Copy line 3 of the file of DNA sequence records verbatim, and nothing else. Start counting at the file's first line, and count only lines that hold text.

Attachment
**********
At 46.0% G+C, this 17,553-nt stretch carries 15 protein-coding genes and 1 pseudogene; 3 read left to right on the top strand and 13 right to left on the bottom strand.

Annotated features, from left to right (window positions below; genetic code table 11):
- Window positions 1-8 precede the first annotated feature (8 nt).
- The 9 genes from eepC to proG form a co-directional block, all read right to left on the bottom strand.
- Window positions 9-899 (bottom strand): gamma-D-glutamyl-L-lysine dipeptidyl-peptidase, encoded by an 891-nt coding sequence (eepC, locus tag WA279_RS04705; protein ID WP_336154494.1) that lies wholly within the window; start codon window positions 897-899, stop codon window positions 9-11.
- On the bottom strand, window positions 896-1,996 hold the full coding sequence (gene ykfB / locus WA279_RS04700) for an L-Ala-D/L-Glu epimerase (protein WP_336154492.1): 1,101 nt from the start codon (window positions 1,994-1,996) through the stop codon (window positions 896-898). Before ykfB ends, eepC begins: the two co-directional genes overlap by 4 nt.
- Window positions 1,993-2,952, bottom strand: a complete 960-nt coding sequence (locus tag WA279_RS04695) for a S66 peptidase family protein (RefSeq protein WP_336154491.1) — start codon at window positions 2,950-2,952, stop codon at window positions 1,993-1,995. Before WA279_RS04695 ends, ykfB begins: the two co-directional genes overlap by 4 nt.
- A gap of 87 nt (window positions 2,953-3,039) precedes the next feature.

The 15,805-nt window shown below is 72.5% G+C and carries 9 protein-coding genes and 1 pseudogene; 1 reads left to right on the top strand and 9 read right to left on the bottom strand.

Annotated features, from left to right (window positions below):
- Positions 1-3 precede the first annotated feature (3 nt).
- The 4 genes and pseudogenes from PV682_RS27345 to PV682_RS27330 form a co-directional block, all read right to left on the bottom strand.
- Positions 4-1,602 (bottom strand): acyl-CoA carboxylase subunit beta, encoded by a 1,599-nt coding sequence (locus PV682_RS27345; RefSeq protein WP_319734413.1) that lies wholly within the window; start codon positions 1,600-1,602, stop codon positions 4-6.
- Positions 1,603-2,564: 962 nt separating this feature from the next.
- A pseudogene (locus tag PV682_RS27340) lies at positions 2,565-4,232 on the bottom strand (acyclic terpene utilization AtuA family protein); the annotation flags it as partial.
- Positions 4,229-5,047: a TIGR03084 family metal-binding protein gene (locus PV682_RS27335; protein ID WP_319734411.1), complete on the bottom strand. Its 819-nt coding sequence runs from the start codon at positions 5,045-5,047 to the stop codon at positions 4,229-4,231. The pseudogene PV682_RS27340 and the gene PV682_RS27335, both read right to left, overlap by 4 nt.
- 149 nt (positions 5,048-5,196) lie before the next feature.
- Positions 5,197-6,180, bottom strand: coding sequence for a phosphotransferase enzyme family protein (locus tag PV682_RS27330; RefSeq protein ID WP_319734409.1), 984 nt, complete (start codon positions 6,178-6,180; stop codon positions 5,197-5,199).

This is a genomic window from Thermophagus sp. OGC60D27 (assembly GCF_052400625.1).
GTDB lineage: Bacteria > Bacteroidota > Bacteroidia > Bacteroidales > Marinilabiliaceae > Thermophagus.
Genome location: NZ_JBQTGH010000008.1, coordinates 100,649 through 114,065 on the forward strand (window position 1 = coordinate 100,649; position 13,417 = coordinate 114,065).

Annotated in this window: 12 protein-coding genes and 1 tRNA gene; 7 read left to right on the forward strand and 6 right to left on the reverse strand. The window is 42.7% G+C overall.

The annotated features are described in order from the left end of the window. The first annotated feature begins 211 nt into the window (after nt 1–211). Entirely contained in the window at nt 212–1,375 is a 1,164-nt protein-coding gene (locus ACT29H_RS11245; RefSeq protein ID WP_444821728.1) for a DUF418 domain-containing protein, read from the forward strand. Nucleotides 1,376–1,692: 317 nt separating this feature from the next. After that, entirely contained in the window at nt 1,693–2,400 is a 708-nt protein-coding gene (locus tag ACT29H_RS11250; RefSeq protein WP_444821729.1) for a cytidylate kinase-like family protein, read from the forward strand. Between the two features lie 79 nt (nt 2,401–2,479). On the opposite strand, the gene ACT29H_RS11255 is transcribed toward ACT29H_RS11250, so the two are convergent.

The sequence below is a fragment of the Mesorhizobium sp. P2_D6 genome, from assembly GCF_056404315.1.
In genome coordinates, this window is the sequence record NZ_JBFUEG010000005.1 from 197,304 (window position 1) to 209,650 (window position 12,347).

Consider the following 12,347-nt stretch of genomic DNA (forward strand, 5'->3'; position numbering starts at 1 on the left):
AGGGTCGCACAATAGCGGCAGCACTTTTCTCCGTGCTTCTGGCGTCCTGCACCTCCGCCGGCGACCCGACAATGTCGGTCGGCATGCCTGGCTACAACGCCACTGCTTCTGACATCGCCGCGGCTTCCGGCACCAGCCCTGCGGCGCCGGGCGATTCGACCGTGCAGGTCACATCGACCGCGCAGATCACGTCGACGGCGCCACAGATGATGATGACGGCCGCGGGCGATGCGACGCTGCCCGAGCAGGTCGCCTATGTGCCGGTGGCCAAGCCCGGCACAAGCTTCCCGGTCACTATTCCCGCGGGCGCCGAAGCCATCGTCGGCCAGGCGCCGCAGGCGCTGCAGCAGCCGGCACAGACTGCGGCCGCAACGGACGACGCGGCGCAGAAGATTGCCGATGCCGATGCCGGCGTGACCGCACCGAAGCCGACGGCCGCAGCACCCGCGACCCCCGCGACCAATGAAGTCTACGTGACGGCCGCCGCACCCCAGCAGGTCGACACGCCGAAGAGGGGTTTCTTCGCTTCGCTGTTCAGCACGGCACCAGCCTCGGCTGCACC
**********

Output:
- Window positions 1-8 precede the first annotated feature (8 nt).